Resource Date:  12/01/2011
Resource Name:  MIS Quarterly
URL:   Link to Source Article or Site

With the proliferation and ubiquity of information and communication technologies (ICTs), it is becoming imperative for individuals to constantly engage with these technologies in order to get work accomplished. Academic literature, popular press, and anecdotal evidence suggest that ICTs are responsible for increased stress levels in individuals (known as technostress). However, despite the influence of stress on health costs and productivity, it is not very clear which characteristics of ICTs create stress. (more…)

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E-Mail Management: A Techno-Managerial Research Perspective

Resource Author:  Ashish Gupta, Ramesh Sharda, Nicholas Ducheneaut, J. Leon Zhao, Ron Weber
Resource Date:  06/01/2006
Resource Name:  Communications of the Association for Information Systems
URL:   Link to Source Article or Site

A panel session on e-mail management was organized at ICIS 2005 in Las Vegas, Nev. The panelists provided perspectives from industry as well as academia and discussed various problems in e-mail management, research methodologies to address these problems, various research opportunities, and an integrative framework for research on e-mail management. This paper succinctly summarizes the presentations made by the panelists during the session and issues raised by the audience. A rich bibliography and Web links are provided at the end for researchers interested in this area of research.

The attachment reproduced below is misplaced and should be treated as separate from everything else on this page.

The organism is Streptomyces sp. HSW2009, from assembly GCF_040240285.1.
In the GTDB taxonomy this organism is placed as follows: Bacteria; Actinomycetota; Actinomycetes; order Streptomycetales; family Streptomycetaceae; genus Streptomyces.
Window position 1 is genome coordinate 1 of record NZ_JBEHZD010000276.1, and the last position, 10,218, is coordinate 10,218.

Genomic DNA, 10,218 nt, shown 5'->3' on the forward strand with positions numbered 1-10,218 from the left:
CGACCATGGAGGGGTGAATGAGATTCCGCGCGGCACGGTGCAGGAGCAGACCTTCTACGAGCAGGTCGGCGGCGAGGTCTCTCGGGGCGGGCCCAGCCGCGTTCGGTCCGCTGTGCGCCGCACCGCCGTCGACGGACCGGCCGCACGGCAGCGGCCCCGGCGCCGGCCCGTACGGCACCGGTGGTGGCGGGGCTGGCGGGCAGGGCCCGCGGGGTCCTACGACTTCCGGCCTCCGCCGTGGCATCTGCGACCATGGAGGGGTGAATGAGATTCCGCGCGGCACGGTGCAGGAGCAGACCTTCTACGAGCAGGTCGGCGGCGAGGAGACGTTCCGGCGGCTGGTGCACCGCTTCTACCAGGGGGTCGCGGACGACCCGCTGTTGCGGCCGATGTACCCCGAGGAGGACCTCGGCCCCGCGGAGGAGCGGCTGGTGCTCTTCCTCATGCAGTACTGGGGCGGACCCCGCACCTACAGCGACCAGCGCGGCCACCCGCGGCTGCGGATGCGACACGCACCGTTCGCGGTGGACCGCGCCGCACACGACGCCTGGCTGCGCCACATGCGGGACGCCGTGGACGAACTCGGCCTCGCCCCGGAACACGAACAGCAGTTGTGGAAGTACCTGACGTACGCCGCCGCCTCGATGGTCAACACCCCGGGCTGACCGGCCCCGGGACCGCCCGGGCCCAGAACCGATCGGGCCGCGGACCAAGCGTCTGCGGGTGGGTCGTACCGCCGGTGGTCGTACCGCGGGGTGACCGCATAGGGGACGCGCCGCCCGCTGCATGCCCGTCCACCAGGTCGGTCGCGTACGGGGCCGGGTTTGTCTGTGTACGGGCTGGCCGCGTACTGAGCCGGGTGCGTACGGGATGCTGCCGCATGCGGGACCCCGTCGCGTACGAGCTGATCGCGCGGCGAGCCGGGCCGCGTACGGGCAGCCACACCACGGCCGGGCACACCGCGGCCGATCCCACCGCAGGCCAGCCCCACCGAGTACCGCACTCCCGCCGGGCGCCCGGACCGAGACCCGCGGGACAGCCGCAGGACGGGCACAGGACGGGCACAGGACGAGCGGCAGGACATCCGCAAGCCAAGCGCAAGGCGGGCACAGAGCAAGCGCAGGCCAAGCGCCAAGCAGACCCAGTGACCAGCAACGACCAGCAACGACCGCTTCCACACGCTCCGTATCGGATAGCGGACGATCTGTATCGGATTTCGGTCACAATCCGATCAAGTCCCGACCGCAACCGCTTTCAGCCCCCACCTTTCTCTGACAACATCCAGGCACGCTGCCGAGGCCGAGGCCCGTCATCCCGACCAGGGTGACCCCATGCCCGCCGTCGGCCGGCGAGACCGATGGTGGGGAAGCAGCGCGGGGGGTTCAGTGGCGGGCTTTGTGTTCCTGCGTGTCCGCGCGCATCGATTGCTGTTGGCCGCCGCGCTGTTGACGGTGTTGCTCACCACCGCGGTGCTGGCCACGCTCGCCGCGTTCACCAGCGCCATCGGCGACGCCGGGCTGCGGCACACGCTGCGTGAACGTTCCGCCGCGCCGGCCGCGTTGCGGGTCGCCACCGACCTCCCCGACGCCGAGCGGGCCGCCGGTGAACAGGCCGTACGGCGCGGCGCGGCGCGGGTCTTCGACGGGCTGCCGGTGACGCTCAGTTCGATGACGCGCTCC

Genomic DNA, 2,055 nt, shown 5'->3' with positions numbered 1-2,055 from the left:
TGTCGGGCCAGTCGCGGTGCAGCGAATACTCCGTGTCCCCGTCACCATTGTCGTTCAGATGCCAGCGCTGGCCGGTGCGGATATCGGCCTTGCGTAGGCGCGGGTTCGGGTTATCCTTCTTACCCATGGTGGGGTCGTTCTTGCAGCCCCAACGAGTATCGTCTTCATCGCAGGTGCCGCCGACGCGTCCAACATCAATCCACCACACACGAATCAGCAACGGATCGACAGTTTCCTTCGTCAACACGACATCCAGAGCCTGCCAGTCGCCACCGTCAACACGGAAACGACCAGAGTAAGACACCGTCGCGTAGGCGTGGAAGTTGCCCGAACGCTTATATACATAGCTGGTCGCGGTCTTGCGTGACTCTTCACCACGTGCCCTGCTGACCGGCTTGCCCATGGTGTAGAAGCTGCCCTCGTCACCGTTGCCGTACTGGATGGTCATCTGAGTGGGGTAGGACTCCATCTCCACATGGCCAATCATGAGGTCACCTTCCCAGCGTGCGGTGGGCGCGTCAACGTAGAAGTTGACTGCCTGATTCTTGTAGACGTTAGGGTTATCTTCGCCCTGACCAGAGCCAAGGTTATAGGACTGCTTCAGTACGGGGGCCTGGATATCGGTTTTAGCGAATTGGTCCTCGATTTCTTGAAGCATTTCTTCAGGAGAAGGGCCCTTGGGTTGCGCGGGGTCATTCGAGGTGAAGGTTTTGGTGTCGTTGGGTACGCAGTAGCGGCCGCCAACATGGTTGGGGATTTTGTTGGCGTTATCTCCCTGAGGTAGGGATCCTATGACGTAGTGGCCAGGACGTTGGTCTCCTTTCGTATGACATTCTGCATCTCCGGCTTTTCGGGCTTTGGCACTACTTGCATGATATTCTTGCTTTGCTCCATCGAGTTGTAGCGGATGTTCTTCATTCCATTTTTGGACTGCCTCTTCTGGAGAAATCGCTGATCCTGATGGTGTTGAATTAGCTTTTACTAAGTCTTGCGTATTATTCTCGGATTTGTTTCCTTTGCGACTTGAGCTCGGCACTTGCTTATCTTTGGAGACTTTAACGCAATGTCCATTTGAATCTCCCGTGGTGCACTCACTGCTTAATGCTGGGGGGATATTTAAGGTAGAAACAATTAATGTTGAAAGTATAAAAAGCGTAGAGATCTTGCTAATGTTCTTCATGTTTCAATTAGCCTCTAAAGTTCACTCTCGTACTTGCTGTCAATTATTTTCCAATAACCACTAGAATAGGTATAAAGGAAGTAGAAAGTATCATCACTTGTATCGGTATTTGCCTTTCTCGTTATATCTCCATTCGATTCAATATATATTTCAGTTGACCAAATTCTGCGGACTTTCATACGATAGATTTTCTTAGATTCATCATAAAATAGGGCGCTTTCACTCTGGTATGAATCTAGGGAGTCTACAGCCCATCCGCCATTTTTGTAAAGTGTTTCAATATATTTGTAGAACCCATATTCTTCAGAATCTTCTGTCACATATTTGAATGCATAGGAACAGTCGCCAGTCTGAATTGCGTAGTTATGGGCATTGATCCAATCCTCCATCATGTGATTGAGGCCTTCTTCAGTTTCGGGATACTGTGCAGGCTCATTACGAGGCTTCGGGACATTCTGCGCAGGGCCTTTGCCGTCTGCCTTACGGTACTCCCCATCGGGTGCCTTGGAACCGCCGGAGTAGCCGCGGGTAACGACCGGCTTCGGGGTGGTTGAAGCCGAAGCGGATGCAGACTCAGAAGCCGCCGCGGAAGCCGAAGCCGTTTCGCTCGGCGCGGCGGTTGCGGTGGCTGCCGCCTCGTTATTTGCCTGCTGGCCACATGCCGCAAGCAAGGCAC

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E-mail Research: Targeting the Enterprise

Resource Author:  Martin Wattenberg, Steven L. Rohall, Daniel Gruen, Bernard Kerr
Resource Date:  06/01/2005
Resource Name:  Human-Computer Interaction
URL:   Link to Source Article or Site

The research program at IBM’s® Collaborative User Experience (CUE) group supports an e-mail system used by millions of people. We present three lessons learned from working with real-world enterprise e-mail solutions. (more…)

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Quality Versus Quantity: E-mail-centric Task Management and its Relation with Overload

Resource Author:  Victoria Bellotti, Nicolas Ducheneaut, Mark Howard, Ian Smith, Rebecca E. Grinter
Resource Date:  06/01/2005
Resource Name:  Human-Computer Interaction
URL:   Link to Source Article or Site

It is widely acknowledged that many professionals suffer from “e-mail overload.” This article presents findings from in-depth fieldwork that examined this phenomenon, uncovering six key challenges of taskmanagement in e-mail. (more…)

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In Search of Coherence: A Review of E-mail Research

Resource Author:  Nicolas Ducheneaut, Leon A. Watts
Resource Date:  06/01/2005
Resource Name:  Human-Computer Interaction
URL:   Link to Source Article or Site

This paper identifies 3 main streams of research that have been undertaken in regards to email:
1. Email as a Filing Cabinet
2. Email as a Production Line
3. Email as a Communication Genre

It then propose a model that could potentially unify the areas (or at least establish an ontology for the categories) and suggests where research should go in order to make further progress.